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Now is the time for Billingsley to return to starting rotation

June 18, 2007|Bill Shaikin

Grady Little did not care to elaborate.

The subject was Jason Schmidt. The answers were terse.

Would Schmidt make his next start?

"We're not sure," Little said Sunday.

Are the Dodgers planning on Schmidt flying with the team to Toronto today?

"At this moment," Little said.

Little is a good man in an impossible position. Schmidt simply cannot get major league hitters out consistently right now, and the Dodgers' manager should not have to dance around the subject.

The Dodgers have a pennant to win and a $47-million investment in Schmidt to protect. The best way to accomplish both objectives would be to put Schmidt on the disabled list and insert Chad Billingsley in the starting rotation.

The velocity on Schmidt's fastball has disappeared, falling back into the mid-80s. He has all but shelved his curve and slider. He averages almost two runners on base each inning. He might get routed, or he might not, but he throws so many pitches that he has completed five innings twice in six starts.

"Something is still not right," Schmidt said after Saturday's loss to the Angels. "Everything is not quite there."

The numbers testify to that -- one victory, a 6.31 earned-run average and a sub-90 fastball in spring training, in April, and after seven weeks of rest and rehabilitation for an inflamed shoulder.

"It is what it's been since the beginning of the year," he said.

So it is time for something new.

On Sunday, Little said, "We're evaluating him." He wouldn't say what the Dodgers were evaluating -- Schmidt's fastball, a trainer's report, the options to replace him in the rotation. Stan Conte, the Dodgers' head trainer, sent word through spokesman Josh Rawitch that there would be "no medical update" on Sunday.

Perhaps there will be soon. This isn't about getting Schmidt back to throwing 95 mph. Those days are gone forever, no matter what his salary, and they were gone before the Dodgers signed him. This is about getting him back to 90.

If the Dodgers order another round of tests, but they cannot pinpoint the cause of Schmidt's declining velocity, doctors could recommend exploratory surgery -- and the sooner he undergoes the operation, the sooner he could return. If he would first prefer to try pitching without his fastball, he could strengthen his shoulder and then consent to a full 30-day rehabilitation assignment, rather than come back again after one minor league start.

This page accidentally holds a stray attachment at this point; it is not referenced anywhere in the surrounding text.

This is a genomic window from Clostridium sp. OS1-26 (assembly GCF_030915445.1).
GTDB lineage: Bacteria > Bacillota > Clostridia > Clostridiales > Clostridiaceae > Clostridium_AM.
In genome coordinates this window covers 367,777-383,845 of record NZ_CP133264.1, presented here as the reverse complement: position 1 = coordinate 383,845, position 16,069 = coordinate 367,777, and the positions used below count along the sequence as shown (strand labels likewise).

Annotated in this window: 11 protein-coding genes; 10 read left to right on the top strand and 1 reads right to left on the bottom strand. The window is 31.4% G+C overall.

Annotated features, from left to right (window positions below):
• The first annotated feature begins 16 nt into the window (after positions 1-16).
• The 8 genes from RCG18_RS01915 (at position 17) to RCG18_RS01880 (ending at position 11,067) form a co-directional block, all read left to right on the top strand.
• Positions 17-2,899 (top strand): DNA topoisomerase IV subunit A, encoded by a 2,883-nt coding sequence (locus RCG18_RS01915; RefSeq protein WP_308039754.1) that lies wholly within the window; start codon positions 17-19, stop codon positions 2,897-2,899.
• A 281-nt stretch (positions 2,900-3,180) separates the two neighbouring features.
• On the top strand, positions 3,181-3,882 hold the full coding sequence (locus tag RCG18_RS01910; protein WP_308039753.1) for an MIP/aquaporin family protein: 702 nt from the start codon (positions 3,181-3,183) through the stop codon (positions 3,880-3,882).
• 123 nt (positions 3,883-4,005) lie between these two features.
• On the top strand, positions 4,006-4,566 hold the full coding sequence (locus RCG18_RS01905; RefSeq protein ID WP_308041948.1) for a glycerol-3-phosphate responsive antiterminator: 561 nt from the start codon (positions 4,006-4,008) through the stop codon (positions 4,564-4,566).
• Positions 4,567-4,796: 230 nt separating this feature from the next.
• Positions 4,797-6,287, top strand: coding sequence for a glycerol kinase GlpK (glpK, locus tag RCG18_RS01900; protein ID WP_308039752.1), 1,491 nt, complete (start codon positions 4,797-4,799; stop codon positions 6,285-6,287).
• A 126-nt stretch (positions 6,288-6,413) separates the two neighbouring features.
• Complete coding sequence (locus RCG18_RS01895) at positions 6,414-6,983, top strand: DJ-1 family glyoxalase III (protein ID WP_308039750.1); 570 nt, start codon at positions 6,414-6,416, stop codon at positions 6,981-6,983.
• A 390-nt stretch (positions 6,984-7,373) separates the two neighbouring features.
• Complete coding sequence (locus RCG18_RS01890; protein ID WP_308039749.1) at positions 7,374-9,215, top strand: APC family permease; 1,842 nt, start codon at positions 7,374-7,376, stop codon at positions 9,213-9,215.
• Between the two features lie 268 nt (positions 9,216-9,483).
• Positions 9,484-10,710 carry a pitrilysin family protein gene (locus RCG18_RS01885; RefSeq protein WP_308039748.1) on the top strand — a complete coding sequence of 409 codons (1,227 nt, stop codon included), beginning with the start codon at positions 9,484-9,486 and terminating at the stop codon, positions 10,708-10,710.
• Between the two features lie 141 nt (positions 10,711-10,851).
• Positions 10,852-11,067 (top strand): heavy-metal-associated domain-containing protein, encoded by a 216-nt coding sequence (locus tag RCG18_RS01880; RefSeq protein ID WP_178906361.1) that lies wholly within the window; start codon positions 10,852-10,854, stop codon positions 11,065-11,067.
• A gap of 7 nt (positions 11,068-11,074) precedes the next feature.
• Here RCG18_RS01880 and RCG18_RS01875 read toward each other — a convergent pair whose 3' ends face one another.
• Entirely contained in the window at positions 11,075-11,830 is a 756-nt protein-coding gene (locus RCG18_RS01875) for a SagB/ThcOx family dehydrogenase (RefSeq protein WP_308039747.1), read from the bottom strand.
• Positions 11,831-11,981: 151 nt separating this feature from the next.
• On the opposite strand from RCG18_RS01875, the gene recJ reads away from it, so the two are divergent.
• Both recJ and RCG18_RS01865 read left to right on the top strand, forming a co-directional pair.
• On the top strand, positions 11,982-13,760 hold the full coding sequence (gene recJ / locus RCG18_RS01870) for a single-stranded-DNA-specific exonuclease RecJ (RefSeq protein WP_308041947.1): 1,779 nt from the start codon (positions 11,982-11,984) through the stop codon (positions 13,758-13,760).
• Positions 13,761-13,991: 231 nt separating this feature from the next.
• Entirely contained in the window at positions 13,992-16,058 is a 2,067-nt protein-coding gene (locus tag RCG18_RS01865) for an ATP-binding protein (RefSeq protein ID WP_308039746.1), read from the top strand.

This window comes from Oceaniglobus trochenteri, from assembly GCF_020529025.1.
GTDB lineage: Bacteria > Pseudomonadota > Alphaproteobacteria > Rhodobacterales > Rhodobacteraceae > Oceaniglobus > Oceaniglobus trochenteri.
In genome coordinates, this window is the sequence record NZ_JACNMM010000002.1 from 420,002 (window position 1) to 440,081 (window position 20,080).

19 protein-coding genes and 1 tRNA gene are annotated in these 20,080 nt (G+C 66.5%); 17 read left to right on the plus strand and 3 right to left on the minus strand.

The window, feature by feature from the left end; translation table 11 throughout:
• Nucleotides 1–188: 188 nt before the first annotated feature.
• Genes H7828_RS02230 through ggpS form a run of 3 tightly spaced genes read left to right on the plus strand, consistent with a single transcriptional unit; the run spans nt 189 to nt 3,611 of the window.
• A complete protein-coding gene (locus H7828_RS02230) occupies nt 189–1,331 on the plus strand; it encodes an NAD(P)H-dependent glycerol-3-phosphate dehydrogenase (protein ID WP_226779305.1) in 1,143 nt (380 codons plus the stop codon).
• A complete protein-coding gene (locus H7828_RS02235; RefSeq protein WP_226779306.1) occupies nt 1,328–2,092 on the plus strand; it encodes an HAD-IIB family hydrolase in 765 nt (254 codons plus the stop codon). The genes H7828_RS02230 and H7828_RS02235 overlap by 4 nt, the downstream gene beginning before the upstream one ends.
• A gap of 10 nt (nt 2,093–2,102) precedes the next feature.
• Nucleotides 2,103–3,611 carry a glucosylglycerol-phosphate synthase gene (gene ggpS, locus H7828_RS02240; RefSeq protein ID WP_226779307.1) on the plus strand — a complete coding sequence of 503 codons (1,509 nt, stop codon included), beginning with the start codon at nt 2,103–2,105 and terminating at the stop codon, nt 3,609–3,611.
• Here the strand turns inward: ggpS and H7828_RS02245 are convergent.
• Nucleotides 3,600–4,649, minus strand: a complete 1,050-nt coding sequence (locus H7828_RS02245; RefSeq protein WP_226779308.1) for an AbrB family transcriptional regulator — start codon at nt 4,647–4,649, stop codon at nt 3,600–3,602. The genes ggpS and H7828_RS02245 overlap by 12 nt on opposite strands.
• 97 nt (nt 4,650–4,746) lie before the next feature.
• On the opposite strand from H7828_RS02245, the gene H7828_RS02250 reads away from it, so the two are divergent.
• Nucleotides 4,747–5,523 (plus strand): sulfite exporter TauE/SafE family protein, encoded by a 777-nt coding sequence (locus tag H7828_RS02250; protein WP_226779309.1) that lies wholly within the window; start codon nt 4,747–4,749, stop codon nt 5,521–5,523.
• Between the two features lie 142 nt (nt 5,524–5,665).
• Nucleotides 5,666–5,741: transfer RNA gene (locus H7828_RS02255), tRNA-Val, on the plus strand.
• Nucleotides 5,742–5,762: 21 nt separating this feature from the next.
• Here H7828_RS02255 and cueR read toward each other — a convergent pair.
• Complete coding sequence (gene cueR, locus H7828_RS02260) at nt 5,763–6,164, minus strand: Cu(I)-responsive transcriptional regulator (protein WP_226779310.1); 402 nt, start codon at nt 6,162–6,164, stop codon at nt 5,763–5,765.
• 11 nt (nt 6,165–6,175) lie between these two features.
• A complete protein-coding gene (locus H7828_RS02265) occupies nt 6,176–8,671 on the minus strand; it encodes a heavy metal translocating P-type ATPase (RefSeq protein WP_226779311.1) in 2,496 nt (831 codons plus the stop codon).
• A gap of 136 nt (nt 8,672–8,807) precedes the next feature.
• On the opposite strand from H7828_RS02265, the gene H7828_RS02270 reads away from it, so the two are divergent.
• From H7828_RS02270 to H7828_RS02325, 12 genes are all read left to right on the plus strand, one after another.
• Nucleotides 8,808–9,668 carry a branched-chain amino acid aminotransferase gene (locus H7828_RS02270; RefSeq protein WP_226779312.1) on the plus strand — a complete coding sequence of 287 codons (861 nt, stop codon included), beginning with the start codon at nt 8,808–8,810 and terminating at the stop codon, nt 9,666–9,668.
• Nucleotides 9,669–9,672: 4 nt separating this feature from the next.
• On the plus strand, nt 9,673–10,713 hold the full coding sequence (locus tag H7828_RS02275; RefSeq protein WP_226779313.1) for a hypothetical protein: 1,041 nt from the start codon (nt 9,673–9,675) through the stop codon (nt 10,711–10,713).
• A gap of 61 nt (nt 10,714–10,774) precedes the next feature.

The Dodgers ought not to trade for a starter to replace Schmidt. They need to save their assets to trade for a big bat, and Billingsley could be something special.

He arrived amid fanfare last summer, the top prospect in a farm system overflowing with talent. In his last eight starts, he went 5-1 with a 2.36 ERA. But he struck out 59 and walked 58 on the season, so erratic the Dodgers removed him from the rotation during the pennant stretch.

"I was pressing," Billingsley said.

"I was giving the hitters too much credit. I wasn't trusting my ability. It was my first year up. But I thought I did fairly well, except for pitch count."

The Dodgers stashed him in the bullpen this spring, and he has prospered, to the point where they entrust him with the seventh inning, setting up Jonathan Broxton and Takashi Saito.

Billingsley put his head down, did not whine about wanting to start and just threw strikes. In the early innings, he watched from the bullpen, learning about hitters and how the Dodgers pitched them.

"He's pretty quiet down there," reliever Joe Beimel said. "He just kind of soaks everything in."

In the late innings, he cranked up his arm and dominated. In his last 25 innings, he has 30 strikeouts, seven walks and a 1.07 ERA.

Relievers tend to streamline their repertoire, eliminating their third and fourth pitches. As a starter-in-waiting, Billingsley has not.

"I could go out there and just throw fastballs and curves, because they're my best pitches," he said. "If I don't go out there and throw my changeup at all, I'm not going to have it."

The Dodgers could return Mark Hendrickson or Brett Tomko to the rotation, but they don't need another five-inning pitcher at a time Randy Wolf appears to be turning into one.

Billingsley has not thrown more than 53 pitches this season. He said he could give the Dodgers 70 in a first start and build from there. That could be good enough for Little, should the Dodgers replace Schmidt.

"Whoever we put in there, we won't be asking a lot from him the first game or two," Little said.

On the one hand, Billingsley has pitched so well in relief that the Dodgers might be reluctant to change his role now. On the other hand, this could be his time to blossom in the rotation.

"He'll be one of the future fixtures here, as a starter," pitching coach Rick Honeycutt said. "We'll get everybody's head together and see if we feel this is the right time."

It is.

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